CHARLESTON COUNTY, SC (WCSC) - Main Road is now open to traffic in both directions, officials say. Traffic is being allowed on Main Road moving to and from Johns Island.
The area was closed since Saturday due to flooding. For people on both sides of the road, the flooding has been frustrating.
For people in the middle of the flooding, it's been a nightmare.
"Since the storm started, I have not been able to drive out of the apartment complex," said Matt Smith
"It's just been a huge inconvenience," said Michael Hartman.
Marsh View Townhomes sits in the heart of the flooding on Main Road, between Savannah Highway and River Rd. For some who live there, this week has left them stranded.
"Friends and I went out for a movie Friday night and that was the last time I've driven."
The road closure has kept Matt Smith out of work for days.
It's caused more problems for others who live in the complex, like paramedic Michael Hartman who was at work all weekend.
"When I went to come home yesterday morning, I was told by the officers that the road was closed and I could park my car somewhere down the road and walk," said Hartman.
Hartman left his car and walked through the water, home to be with his girlfriend Kendra and dogs Mason and Sergeant. For days, they too have also been stranded.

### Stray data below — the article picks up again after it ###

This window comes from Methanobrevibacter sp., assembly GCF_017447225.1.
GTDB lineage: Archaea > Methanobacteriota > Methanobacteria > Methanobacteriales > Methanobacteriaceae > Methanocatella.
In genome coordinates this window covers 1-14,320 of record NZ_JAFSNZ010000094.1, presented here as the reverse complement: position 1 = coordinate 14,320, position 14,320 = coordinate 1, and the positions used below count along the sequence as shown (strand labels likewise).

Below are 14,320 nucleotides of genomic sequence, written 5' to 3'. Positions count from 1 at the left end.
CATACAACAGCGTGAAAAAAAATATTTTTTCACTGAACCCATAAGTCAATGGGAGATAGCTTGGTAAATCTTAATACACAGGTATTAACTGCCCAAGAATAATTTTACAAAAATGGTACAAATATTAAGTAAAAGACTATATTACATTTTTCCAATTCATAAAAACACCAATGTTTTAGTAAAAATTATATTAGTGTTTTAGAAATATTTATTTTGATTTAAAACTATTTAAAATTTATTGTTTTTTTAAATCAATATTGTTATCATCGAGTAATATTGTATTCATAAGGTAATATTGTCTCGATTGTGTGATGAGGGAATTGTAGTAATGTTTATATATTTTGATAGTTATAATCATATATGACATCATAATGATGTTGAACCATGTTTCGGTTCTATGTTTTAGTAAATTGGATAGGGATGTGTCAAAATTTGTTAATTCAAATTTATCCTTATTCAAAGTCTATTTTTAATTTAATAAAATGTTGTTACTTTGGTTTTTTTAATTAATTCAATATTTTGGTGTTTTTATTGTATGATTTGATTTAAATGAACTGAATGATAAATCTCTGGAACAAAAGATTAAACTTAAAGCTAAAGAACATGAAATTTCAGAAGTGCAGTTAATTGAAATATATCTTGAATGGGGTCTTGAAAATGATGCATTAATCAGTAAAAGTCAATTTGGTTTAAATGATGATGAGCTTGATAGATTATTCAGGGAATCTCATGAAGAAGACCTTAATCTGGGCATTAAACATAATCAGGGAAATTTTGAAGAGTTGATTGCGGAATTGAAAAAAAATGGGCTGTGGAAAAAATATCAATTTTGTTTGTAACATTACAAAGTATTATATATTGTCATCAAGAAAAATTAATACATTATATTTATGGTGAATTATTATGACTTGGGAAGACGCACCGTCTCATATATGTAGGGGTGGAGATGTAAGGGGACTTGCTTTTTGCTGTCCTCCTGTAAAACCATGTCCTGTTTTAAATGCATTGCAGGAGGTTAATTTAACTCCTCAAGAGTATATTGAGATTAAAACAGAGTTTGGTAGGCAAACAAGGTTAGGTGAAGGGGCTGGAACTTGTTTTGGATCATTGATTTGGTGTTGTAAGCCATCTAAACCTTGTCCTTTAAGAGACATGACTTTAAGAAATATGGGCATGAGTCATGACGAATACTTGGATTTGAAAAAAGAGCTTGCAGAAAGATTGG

But, they're not suffering.
"No flooding no power outages," said Hartman.
While Hartman enjoys time with his family, he says he feels trapped and that Charleston County should have prepared better.
"It should be a huge priority to get people on and off James and Johns Island," said Hartman.
As crews work to reopen the road, the people in Marshview Townhomes say they are just ready for this nightmare to be over.
"I don't know what else to really do, other than walk," said Hartman.
"I'm really hoping for full access tomorrow," said Smith. "That would be nice."
People on Johns Island got a glimpse at normalcy Wednesday afternoon when the road was open from 2 p.m. until 6 p.m. for those headed on the island.
It was closed at 6 p.m. for high tide.
Throughout the day, Councilman Elliot Summey said crews were pumping the water and laying down sandbags. But, as high-tide approached, the water was coming too fast.
Then, crews laid down 50 pounds bags of concrete to essentially create a wall.